Before getting your boat ready for the Spring season, know that every boat is different, and it is best to check your owner’s manual for any specific instructions. The de-winterization steps below largely depend on whether or not you winterize your watercraft at the end of Fall. If you didn’t do any winter storage prep, then you’ll probably need to do more maintenance and care to your boat than the steps below. If you store your vessel correctly, we’ll break down the different areas of how to de-winterize your watercraft.

1. Remove Boat Covering and Inspect for Critters

boat covering

Although you have taken preventative steps to secure your boat during the off-season, once in a while, you may find a few unwanted visitors residing in or on your watercraft. Bugs, rodents, snakes, or birds often take refuge in the tiniest holes of your vessel. Roll your boat covers or tarps back slowly and check for any nests, chew marks, or droppings. During your inspection, do a visual check for any gouges, cracks, and missing or loose rivets. Extensive damages may require a shipwright or boat mechanic’s expertise.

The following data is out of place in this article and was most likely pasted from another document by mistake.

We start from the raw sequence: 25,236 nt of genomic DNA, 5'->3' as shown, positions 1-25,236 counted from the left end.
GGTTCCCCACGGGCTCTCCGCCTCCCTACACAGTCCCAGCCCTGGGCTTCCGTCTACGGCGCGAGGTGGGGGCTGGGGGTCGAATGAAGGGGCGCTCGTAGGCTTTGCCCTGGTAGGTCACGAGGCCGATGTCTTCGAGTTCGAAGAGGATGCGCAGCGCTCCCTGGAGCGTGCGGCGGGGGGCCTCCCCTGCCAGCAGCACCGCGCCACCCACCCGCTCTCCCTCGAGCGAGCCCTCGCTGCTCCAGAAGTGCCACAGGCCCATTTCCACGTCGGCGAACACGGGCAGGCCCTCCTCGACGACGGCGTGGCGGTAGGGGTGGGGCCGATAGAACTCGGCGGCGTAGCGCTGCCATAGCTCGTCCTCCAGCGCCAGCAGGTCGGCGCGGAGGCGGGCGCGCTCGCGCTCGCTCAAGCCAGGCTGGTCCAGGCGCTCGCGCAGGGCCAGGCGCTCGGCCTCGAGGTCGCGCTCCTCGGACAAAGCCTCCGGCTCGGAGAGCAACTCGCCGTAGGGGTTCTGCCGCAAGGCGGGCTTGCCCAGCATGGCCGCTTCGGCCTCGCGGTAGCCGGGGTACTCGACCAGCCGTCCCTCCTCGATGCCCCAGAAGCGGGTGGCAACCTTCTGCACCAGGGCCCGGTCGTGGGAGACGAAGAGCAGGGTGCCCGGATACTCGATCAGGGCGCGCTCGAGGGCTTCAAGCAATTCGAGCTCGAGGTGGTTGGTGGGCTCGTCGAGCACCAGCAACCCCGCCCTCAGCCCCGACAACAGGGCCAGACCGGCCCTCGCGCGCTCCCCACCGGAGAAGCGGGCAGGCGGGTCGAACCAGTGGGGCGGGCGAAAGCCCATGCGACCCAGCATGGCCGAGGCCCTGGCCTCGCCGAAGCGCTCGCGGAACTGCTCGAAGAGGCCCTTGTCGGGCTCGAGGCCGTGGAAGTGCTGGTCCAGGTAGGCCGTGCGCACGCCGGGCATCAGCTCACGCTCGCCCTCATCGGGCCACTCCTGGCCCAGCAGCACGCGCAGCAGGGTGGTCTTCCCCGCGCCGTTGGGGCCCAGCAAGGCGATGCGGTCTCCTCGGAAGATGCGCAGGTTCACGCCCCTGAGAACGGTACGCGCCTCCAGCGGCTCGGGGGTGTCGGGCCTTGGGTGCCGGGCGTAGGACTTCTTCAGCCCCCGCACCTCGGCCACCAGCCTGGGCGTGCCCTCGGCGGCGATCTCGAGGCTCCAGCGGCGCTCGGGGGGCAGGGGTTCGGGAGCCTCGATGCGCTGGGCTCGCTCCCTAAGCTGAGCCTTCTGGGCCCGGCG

2. Boat Engine

De-winterizing your boat shouldn’t take much time to complete at all if you properly prepared it before storing it away. Here are ten components to de-winterizing your vessel that you should complete.

  1. Charge your battery and test it with a battery tester to make sure it can still hold a strong charge.
  2. Replace worn belts to prevent slippage, noise, and breakage.